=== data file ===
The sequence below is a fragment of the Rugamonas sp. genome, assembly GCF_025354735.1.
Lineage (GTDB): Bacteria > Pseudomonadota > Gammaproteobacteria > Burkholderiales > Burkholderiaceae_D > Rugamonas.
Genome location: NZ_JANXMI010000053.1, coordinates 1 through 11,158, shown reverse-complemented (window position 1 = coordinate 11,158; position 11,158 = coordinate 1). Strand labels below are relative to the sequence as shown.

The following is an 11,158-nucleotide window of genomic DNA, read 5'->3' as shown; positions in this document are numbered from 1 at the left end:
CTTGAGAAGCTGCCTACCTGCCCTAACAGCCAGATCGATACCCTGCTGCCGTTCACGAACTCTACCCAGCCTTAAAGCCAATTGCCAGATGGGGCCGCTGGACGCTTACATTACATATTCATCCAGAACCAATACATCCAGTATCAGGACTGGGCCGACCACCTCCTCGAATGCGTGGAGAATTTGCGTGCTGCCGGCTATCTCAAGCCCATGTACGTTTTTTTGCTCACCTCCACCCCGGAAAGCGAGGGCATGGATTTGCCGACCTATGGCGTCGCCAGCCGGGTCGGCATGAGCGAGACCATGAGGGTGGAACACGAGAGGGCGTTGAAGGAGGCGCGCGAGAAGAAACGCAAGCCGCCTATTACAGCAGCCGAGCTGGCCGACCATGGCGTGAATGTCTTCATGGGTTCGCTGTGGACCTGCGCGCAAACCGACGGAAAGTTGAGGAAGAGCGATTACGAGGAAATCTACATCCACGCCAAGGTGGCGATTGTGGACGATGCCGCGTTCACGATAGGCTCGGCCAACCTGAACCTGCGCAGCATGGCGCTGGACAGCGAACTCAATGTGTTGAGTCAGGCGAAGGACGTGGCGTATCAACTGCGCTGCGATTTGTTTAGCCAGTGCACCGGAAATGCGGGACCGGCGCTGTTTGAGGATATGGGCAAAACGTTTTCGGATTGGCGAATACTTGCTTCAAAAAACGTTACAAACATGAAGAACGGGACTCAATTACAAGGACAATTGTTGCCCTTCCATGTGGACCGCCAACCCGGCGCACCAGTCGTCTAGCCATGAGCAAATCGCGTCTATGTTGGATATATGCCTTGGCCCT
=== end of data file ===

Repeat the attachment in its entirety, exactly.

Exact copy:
The sequence below is a fragment of the Rugamonas sp. genome, assembly GCF_025354735.1.
Lineage (GTDB): Bacteria > Pseudomonadota > Gammaproteobacteria > Burkholderiales > Burkholderiaceae_D > Rugamonas.
Genome location: NZ_JANXMI010000053.1, coordinates 1 through 11,158, shown reverse-complemented (window position 1 = coordinate 11,158; position 11,158 = coordinate 1). Strand labels below are relative to the sequence as shown.

The following is an 11,158-nucleotide window of genomic DNA, read 5'->3' as shown; positions in this document are numbered from 1 at the left end:
CTTGAGAAGCTGCCTACCTGCCCTAACAGCCAGATCGATACCCTGCTGCCGTTCACGAACTCTACCCAGCCTTAAAGCCAATTGCCAGATGGGGCCGCTGGACGCTTACATTACATATTCATCCAGAACCAATACATCCAGTATCAGGACTGGGCCGACCACCTCCTCGAATGCGTGGAGAATTTGCGTGCTGCCGGCTATCTCAAGCCCATGTACGTTTTTTTGCTCACCTCCACCCCGGAAAGCGAGGGCATGGATTTGCCGACCTATGGCGTCGCCAGCCGGGTCGGCATGAGCGAGACCATGAGGGTGGAACACGAGAGGGCGTTGAAGGAGGCGCGCGAGAAGAAACGCAAGCCGCCTATTACAGCAGCCGAGCTGGCCGACCATGGCGTGAATGTCTTCATGGGTTCGCTGTGGACCTGCGCGCAAACCGACGGAAAGTTGAGGAAGAGCGATTACGAGGAAATCTACATCCACGCCAAGGTGGCGATTGTGGACGATGCCGCGTTCACGATAGGCTCGGCCAACCTGAACCTGCGCAGCATGGCGCTGGACAGCGAACTCAATGTGTTGAGTCAGGCGAAGGACGTGGCGTATCAACTGCGCTGCGATTTGTTTAGCCAGTGCACCGGAAATGCGGGACCGGCGCTGTTTGAGGATATGGGCAAAACGTTTTCGGATTGGCGAATACTTGCTTCAAAAAACGTTACAAACATGAAGAACGGGACTCAATTACAAGGACAATTGTTGCCCTTCCATGTGGACCGCCAACCCGGCGCACCAGTCGTCTAGCCATGAGCAAATCGCGTCTATGTTGGATATATGCCTTGGCCCT